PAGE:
Brown extrapolates an alternate America from a single changed event: Ronald Regan does not survive the 1981 attempt on his life. From there, a horrifying new reality emerges: an America with walls on both borders, whose heartland—a vaguely-defined zone called the Tropic of Kansas—is in full-throated revolt. Technology is a mix of the analog and the drone, and the unsettled land roils with revolution, militias, and political skulduggery. Foster siblings Sig and Tanaia are at the center of it all: Sig as a dissident making his way through the Tropic towards the revolutionary seat of New Orleans, and his sister Tania as a disgraced government agent ordered to infiltrate the militias of the Tropic to track him down. It’s all horrifyingly familiar, and as Tania’s immersion in the underground slowly transforms her into a player in the revolution, the complex strands of history start to twist in yet more surprising ways.

Dichronauts, by Greg Egan
On a strange planet that exists in only two dimensions of space—but also two of time—the sun has a bizarre, wobbling orbit that creates a constantly shifting habitable zone. That means the city of Baharabad must be constantly dismantled on one end and rebuilt on the other. Seth and Theo are symbiant lifeforms (Seth is a Walker who can only orient himself and move along the East-West axis; Theo is a Sider who can use infrasound waves projected North-South to gather information) who work as surveyors for the city’s reconstruction. One day they encounter a chasm in the path of the city that appears to have no bottom. Exploring it will change their world. Per usual for Egan, conceptualizing the math and physics that form the foundation of this bizarre sci-fi tale takes some doing, but the results are well worth the effort.

At the Table of Wolves, by Kay Kenyon
In an alternate 1936 where the collective trauma of World War I has caused the Bloom, a sudden appearance of psychic abilities in a small portion of the population, American-born Kim Tavistock has a very useful ability: Spill, which causes people to tell her their secrets. Working as a journalist in Britain, where she was raised, Kim is drawn into a psychic arms race—the Nazis are light years ahead in weaponizing psychics. With Britain roiling with the instability caused by King Edward’s approaching abdication, things are looking very grim— the Nazis are planning a full-scale invasion on the backs of their psychics, and Kim will have to risk everything, including her life, to go undercover and ally with the enemy in order to prevent complete disaster.

Tomorrow’s Kin, by Nancy Kress
The first book in Kress’ Yesterday’s Kin series (expanded from the award-winning novella) kicks off with the arrival of aliens in a spaceship that lands gracefully in New York harbor. The visitors announce they are unable to leave their ship due to the atmospheric and gravitational differences between their home and Earth, and that they will only deal with the United Nations. When Dr. Marianne Jenner, an unknown scientist working on the human genome, is invited to the alien embassy (along with the Secretary General of the U.N. and a handful of ambassadors), she can’t say why. But what she learns there changes everything—because if the aliens are to be believed, the world is heading towards a disaster in ten short months, unless the best and brightest minds of humanity can prevent it. But for not everyone seems to want to.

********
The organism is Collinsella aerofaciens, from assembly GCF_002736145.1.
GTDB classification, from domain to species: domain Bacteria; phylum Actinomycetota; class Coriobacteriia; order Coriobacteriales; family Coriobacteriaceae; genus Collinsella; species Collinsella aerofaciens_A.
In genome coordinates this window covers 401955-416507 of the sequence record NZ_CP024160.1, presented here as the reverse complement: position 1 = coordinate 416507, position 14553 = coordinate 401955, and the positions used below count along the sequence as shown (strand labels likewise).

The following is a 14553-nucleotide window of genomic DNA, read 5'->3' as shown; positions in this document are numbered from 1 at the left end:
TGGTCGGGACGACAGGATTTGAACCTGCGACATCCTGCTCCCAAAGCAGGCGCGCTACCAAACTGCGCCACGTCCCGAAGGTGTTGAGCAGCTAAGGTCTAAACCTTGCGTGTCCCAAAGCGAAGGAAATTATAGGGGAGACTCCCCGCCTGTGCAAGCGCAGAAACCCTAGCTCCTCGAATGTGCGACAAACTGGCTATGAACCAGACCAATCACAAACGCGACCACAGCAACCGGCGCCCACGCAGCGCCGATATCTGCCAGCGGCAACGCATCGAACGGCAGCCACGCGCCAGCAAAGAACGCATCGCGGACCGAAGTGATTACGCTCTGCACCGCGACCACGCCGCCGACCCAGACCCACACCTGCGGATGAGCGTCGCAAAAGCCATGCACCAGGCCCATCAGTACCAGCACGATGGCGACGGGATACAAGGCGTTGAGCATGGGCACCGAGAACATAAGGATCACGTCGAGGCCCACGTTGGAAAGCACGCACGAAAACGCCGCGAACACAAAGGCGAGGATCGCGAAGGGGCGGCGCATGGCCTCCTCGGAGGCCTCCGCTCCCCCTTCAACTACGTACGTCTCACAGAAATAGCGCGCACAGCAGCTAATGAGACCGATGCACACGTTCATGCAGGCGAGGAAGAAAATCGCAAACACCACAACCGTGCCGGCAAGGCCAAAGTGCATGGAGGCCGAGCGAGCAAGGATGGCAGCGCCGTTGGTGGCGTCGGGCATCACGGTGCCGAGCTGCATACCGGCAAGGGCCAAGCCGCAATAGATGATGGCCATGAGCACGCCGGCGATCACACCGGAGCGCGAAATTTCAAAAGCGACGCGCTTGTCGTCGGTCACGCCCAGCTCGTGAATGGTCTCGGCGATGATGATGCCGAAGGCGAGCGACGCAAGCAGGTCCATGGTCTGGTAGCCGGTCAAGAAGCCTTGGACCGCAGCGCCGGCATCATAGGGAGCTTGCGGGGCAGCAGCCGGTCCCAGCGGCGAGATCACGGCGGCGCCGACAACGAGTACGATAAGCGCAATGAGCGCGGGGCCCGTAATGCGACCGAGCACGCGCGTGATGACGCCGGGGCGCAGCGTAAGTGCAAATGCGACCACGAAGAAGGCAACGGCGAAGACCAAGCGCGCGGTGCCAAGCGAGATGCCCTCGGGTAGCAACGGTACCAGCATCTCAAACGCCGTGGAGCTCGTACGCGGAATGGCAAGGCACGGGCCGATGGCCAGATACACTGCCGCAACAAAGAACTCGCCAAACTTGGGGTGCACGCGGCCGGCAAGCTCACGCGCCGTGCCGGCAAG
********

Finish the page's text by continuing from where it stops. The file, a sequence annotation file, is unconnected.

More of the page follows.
Uncle Brucker the Rat-Killer, by Leslie Peter Wulff
After the death of his mother, 16-year-old Walt leaves his deadbeat father and runs away to live with his eccentric Uncle Brucker. It’s a simple life for the most part— all Walt has to do is drive his uncle to and from his job as an exterminator, attend school, and be neighborly to the numerous quirky residents of his rural town. But his uncle’s rat-killing job is a serious business: rats, it turns out, used to rule the Earth, until a meteor forced them into an alternate dimension. Since then, they’ve tried two separate times to reconquer the planet, each time being driven back. When Brucker, a decorated veteran of the previous uprisings, vanishes on a secret government mission to fight against a third, Walt must venture through the portal and bring his uncle back—hopefully before Brucker dies, or worse, goes full rat. Yes, this book is as weird and wonderful as it sounds.

Meddling Kids, by Edgar Cantero
The Blyton Hills Summer Detective Club was once the talk of their hometown—a group of preteen sleuths who spent every summer vacation busting sheep smuggling rings and pirate jewelry thieves. But in the summer of 1977, they take on the case that will haunt them the rest of their lives: the Sleepy Lake Monster. While they catch the culprit (another man in a costume looking for hidden treasure and scaring away his competitors), they’re unable to forget the horrifying things they saw in the dilapidated mansion at the center of Sleepy Lake. Thirteen years later, Andy, the group tomboy, still struggles with unanswered questions and regrets from that night, and breaks out of jail to reopen the case. To finally solve it for good, she’ll need the help of former child genius Kerri, who spends her nights tending bar, drinking the nightmares away, and taking care of Tim, the grandson of the club’s original dog sidekick. She’ll also need Nate, the occult nerd who checked himself into an asylum, and Peter, the group’s former leader, who died in Hollywood only to end up haunting Nate. Cantero’s second novel in English is a metafictional delight, a strong character piece, and a chilling horror novel, all at once.

Gork, the Teenage Dragon, by Gabe Hudson
A humorous fantasy that reads like a Generation Z teen was set loose on the works of Terry Pratchett. Young dragon Gork is an outcast at the WarWings Military Academy, where his scaly classmates toughen their hides for battle, but Gork mostly just tries to find love. Hatched on Earth, his parents killed when their spaceship crashed, stranding him there, Gork is far too sensitive to be a proper fire-breather, and his miniscule horns don’t help matters. Yet despite his lowly status (his class rank is “Snackilicious”), he hopes to woo a female dragon to be his queen so they can make their way back to Earth. You’ll be surprised how well the human teenage experience maps to the struggle of an adolescent dragons clawing his way up the social ladder.

The Year’s Best Science Fiction: Thirty-Fourth Annual Collection, by Gardner Dozois
Dozois once again compiles a fantastic overview of the best short-form sci-fi from the last year. This thorough, satisfyingly huge volume includes gems from Stephen Baxter, Ken Liu, Carrie Vaughn, James Patrick Kelly, Alastair Reynolds, and others.  As always, the collection includes Dozois’ lengthy introduction, which considers the directions genre headed in during the prior year, as well as a detailed recommended reading list that will ensure your TBR pile is bulging.

What are you reading this week?